Depictions of bioethical issues and professionalism portrayed in two popular medical dramas—"Grey's Anatomy" and "House, M.D."—suggest that the shows are "rife" with ethical dilemmas and actions that often run afoul of professional codes of conduct, according to a review in the Journal of Medical Ethics

The authors admit that their findings would end up stating the obvious. But they nonetheless wanted to provide data that would explain how these depictions influence the perceptions of viewers, both health professionals and the general public.

They also hope the research will inform discussions about whether medical dramas should be shown in a classroom to spur conversations about ethics and professionalism among medical and nursing students.

An earlier analysis found that more than 80 percent of medical and nursing students watch television medical dramas. That study also concluded that the programs may prompt students to think and talk about bioethical issues.

In analyzing the second seasons of "Grey's Anatomy" and "House," researchers counted 179 depictions of bioethical issues, under 11 different topics, ranging from informed consent to organ-transplant eligibility to human experimentation.

"Grey's Anatomy," now in its sixth season on ABC, is one of the most watched prime-time television series in the country and chronicles the lives of five surgical interns and their attending and resident physicians. "House," which airs on Fox and is also in its sixth season, follows the medical maverick Dr. Gregory House and his trainees, as they diagnose and treat only the most difficult cases.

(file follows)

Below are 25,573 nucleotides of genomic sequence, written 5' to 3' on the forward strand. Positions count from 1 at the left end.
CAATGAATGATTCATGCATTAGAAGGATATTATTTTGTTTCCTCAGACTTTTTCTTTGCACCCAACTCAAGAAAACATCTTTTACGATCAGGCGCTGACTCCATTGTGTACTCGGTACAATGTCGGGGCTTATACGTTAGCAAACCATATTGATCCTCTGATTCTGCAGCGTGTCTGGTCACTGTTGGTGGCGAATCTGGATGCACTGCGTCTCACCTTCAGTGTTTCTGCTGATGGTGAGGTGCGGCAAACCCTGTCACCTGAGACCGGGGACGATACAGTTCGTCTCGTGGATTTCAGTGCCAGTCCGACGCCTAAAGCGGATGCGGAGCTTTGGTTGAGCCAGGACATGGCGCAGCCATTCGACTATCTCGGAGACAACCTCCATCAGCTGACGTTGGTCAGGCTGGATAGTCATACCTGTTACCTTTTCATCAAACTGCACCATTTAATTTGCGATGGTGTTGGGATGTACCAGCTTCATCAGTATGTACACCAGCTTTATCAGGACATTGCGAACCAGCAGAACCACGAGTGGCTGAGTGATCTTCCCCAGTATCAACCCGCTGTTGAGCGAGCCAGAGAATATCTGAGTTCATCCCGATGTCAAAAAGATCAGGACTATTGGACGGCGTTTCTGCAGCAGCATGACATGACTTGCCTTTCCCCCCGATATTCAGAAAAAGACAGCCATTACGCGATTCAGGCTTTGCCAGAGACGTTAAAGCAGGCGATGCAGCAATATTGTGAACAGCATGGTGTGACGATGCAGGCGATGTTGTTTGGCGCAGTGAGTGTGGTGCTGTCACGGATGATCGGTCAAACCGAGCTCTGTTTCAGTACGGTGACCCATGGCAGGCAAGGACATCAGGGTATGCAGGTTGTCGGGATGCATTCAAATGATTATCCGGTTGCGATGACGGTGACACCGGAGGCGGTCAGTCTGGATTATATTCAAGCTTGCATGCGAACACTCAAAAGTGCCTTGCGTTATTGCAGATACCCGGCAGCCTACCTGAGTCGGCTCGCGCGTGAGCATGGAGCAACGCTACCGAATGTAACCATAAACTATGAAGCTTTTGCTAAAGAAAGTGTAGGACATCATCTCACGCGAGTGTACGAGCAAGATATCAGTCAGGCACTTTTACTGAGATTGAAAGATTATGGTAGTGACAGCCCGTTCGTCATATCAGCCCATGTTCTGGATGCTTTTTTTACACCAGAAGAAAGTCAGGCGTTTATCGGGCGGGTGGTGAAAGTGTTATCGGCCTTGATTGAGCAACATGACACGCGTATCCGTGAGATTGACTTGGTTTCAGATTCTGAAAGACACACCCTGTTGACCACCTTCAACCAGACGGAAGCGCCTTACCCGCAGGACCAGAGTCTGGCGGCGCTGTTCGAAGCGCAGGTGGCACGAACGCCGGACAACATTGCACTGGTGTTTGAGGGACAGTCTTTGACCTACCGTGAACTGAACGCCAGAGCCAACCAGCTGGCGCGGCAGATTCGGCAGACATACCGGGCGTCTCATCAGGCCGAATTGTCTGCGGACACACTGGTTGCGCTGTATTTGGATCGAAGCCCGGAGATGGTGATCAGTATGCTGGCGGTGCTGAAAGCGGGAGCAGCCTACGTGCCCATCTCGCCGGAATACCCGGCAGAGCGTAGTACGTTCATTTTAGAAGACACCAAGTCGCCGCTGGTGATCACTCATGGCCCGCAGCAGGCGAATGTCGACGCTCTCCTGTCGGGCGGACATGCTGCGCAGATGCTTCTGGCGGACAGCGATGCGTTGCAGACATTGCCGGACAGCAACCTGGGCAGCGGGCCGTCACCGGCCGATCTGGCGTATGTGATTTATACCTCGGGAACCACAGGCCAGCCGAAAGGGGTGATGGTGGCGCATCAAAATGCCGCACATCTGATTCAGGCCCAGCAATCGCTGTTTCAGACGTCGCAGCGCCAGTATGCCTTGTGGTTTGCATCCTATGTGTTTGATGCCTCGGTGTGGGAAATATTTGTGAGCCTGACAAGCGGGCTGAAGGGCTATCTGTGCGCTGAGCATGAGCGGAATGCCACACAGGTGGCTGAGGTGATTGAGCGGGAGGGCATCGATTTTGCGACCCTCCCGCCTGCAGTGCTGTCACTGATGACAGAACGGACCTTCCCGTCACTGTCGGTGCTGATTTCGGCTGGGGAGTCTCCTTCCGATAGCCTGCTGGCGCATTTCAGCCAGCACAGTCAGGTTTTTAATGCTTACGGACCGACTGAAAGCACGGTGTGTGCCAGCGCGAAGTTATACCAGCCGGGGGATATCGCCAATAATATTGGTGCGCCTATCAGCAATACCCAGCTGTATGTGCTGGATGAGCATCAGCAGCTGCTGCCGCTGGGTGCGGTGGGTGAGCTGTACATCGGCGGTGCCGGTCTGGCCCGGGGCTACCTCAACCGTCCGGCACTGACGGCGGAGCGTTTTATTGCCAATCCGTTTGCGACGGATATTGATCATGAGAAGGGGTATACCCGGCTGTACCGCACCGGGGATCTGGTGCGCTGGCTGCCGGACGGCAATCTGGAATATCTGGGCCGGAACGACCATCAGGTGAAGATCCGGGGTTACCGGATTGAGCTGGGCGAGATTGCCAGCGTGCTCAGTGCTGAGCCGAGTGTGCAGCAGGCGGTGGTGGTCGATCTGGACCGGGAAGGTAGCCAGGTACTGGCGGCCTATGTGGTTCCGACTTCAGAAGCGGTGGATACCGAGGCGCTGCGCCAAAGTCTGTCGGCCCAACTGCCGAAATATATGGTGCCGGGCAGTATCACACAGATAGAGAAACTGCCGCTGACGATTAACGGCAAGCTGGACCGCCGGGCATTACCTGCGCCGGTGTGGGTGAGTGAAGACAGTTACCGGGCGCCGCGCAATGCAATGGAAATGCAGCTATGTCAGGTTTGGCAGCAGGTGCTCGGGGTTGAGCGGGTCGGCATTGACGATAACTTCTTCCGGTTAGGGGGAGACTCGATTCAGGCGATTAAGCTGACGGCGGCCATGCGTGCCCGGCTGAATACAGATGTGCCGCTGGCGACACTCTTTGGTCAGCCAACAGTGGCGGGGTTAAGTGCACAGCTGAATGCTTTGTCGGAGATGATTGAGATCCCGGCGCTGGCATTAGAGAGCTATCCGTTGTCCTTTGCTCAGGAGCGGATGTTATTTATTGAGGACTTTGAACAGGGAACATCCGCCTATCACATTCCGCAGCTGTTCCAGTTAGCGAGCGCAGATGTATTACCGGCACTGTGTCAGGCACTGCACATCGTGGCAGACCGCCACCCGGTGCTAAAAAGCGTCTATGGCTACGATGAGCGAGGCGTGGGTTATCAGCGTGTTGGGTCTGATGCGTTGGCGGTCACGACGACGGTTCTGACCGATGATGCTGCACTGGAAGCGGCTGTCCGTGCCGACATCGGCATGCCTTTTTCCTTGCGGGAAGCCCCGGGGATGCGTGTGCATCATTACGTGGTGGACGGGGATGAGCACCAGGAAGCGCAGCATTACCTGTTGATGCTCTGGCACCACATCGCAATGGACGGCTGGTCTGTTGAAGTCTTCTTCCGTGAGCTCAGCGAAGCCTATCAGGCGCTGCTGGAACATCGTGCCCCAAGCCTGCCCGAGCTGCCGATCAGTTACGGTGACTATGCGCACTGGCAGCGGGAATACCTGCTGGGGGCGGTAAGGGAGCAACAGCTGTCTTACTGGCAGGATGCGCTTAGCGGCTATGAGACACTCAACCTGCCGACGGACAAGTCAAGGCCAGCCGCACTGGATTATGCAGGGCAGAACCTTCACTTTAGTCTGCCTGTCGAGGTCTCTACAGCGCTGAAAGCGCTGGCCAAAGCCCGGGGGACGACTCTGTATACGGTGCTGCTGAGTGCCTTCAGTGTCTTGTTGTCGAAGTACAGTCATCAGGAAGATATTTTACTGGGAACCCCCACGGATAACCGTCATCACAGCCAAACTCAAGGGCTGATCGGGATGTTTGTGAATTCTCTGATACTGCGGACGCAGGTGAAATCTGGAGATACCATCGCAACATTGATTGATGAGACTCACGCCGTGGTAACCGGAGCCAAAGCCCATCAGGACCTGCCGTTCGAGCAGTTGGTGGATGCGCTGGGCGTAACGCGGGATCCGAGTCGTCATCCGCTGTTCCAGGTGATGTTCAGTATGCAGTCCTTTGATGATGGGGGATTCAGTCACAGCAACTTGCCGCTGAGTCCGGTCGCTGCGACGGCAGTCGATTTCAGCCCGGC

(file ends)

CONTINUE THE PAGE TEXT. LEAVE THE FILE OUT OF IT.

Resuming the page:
Informed consent was the most frequently observed bioethical issue. Of 49 total incidents, 43 percent involved "exemplary" consent discussions, while the remaining instances were "inadequate." In general, exemplary depictions portrayed "compassionate, knowledgeable physicians participating in a balanced discussion with a patient about possible treatment options."

Conversely, inadequate depictions were "marked by hurried and one-sided discussions, refusal by physicians to answer questions" and "even an entire lack of informed consent for risky procedures," the authors state.

They also tallied 22 incidents of "ethically questionable departures from standard practice," most of them depicting doctors endangering patients unnecessarily in their pursuit of a favorable outcome. "In almost all of these incidents (18 out of 22), the implicated physician is not penalized," the authors note.

Matthew Czarny, the study's lead author, recalled an episode of "Grey's Anatomy" in which an intern forged an attending physician's signature. "When this is discovered, the attending seems somewhat grateful that that was pursued," Czarny said. And he cited another egregious example from the show, in which an intern administers medical care while intoxicated.

The study also examined 400 incidents of professionalism, which included interactions among professional colleagues, as well as those with patients. The authors limited their count to incidents they defined as either "exemplary" or "egregious."

"Incidents related to respect were the most frequently observed across both series, and depictions were largely negative," the authors concluded. The next most commonly observed departure from professionalism was sexual misconduct, with 58 incidents notched by the second season of "Grey's Anatomy" and 11 in "House."

Out of 178 interactions between professionals, across all issues, the authors deemed just nine exemplary in nature.

Citation: Matthew J Czarny, Ruth R Faden, Jeremy Sugarman, 'Bioethics and professionalism in popular television medical dramas',  J Med Ethics 2010;36:203-206 doi:10.1136/jme.2009.033621